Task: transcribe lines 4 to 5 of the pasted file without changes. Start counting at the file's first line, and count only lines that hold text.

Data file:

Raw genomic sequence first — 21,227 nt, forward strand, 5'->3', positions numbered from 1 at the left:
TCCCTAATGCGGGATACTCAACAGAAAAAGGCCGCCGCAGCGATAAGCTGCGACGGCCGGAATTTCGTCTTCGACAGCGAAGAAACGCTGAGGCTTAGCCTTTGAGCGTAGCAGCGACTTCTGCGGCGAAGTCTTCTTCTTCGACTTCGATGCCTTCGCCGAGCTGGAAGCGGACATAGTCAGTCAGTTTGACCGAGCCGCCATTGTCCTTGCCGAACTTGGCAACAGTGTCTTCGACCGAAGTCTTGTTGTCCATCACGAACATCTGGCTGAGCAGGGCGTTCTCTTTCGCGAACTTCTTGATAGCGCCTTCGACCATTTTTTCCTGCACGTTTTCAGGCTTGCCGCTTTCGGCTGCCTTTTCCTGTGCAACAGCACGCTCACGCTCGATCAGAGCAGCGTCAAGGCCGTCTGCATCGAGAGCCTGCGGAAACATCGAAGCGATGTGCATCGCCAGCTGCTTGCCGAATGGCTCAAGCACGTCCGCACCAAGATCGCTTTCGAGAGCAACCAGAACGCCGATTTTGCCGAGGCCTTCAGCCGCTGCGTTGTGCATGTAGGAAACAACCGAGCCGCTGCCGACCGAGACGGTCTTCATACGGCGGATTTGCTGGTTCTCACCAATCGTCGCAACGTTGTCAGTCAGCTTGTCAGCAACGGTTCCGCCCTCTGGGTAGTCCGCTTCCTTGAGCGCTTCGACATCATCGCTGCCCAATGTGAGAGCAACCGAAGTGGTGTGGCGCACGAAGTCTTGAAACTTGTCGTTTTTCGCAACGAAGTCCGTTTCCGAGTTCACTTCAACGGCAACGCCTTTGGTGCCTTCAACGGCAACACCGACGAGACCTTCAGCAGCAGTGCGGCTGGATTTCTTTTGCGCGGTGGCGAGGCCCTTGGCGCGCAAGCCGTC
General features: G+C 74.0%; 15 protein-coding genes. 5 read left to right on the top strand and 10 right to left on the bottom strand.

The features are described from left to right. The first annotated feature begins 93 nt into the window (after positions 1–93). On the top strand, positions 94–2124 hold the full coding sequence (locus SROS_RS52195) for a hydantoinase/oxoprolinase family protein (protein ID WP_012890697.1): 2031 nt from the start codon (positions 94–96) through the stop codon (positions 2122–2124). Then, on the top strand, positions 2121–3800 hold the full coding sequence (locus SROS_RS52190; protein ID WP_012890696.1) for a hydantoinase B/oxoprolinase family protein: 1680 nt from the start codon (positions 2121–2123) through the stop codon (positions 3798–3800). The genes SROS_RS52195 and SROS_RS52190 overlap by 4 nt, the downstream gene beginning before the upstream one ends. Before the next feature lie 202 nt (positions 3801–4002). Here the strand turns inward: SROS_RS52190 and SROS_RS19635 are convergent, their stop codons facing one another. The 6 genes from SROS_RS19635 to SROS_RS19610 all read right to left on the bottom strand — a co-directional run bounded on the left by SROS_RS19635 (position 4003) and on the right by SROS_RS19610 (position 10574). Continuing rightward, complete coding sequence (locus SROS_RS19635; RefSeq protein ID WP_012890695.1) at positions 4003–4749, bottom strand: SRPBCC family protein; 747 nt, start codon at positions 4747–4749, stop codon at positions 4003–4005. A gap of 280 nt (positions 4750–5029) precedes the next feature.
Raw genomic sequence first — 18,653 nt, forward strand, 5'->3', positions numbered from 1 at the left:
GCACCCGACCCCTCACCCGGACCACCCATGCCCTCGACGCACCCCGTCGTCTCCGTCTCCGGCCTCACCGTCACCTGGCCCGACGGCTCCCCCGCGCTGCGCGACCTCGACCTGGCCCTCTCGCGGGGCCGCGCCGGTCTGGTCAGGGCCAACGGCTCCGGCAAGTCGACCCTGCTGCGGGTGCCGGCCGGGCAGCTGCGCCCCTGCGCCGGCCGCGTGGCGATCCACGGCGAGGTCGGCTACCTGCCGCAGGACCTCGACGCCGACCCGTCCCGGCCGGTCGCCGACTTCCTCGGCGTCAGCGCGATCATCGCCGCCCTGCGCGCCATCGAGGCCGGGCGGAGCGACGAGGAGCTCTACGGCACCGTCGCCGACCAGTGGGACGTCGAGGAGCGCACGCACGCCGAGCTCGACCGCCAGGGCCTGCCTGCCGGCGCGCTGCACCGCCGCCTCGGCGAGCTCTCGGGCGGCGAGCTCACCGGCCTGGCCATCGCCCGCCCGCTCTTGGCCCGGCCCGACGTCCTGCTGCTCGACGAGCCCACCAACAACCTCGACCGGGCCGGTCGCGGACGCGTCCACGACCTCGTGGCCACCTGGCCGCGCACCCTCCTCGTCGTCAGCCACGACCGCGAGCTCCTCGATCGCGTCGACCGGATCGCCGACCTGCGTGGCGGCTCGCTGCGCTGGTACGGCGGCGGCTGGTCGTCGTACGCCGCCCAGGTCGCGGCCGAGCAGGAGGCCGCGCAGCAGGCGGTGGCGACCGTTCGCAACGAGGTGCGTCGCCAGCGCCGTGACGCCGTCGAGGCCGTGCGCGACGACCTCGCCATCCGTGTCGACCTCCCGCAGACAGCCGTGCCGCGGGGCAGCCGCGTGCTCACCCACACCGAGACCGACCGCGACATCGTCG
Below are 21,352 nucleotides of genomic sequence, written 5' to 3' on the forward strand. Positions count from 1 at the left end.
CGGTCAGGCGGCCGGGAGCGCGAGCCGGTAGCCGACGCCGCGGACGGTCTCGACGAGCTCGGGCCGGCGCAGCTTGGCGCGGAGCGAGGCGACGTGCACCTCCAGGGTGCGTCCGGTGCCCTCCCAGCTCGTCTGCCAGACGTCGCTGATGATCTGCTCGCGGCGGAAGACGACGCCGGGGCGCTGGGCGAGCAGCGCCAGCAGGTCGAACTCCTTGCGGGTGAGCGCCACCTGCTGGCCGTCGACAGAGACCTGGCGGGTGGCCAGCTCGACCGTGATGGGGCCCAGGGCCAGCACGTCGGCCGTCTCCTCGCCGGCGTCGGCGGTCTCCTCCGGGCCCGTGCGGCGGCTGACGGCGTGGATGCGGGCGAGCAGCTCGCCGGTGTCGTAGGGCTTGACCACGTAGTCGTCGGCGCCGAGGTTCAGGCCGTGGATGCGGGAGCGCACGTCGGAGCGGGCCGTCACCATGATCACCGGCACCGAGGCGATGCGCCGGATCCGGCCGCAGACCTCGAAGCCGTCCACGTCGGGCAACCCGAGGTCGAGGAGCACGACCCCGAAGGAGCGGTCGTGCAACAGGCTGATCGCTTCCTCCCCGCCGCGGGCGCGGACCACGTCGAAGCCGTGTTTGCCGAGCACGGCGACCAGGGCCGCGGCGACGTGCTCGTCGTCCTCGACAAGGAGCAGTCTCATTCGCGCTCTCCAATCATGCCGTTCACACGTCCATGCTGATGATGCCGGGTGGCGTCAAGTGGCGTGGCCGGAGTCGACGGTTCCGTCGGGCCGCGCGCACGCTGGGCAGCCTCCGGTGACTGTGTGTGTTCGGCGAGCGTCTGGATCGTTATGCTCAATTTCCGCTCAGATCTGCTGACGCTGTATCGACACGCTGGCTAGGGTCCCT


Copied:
The features are described from left to right. The first annotated feature begins 93 nt into the window (after positions 1–93). On the top strand, positions 94–2124 hold the full coding sequence (locus SROS_RS52195) for a hydantoinase/oxoprolinase family protein (protein ID WP_012890697.1): 2031 nt from the start codon (positions 94–96) through the stop codon (positions 2122–2124). Then, on the top strand, positions 2121–3800 hold the full coding sequence (locus SROS_RS52190; protein ID WP_012890696.1) for a hydantoinase B/oxoprolinase family protein: 1680 nt from the start codon (positions 2121–2123) through the stop codon (positions 3798–3800). The genes SROS_RS52195 and SROS_RS52190 overlap by 4 nt, the downstream gene beginning before the upstream one ends. Before the next feature lie 202 nt (positions 3801–4002). Here the strand turns inward: SROS_RS52190 and SROS_RS19635 are convergent, their stop codons facing one another. The 6 genes from SROS_RS19635 to SROS_RS19610 all read right to left on the bottom strand — a co-directional run bounded on the left by SROS_RS19635 (position 4003) and on the right by SROS_RS19610 (position 10574). Continuing rightward, complete coding sequence (locus SROS_RS19635; RefSeq protein ID WP_012890695.1) at positions 4003–4749, bottom strand: SRPBCC family protein; 747 nt, start codon at positions 4747–4749, stop codon at positions 4003–4005. A gap of 280 nt (positions 4750–5029) precedes the next feature.
Raw genomic sequence first — 18,653 nt, forward strand, 5'->3', positions numbered from 1 at the left: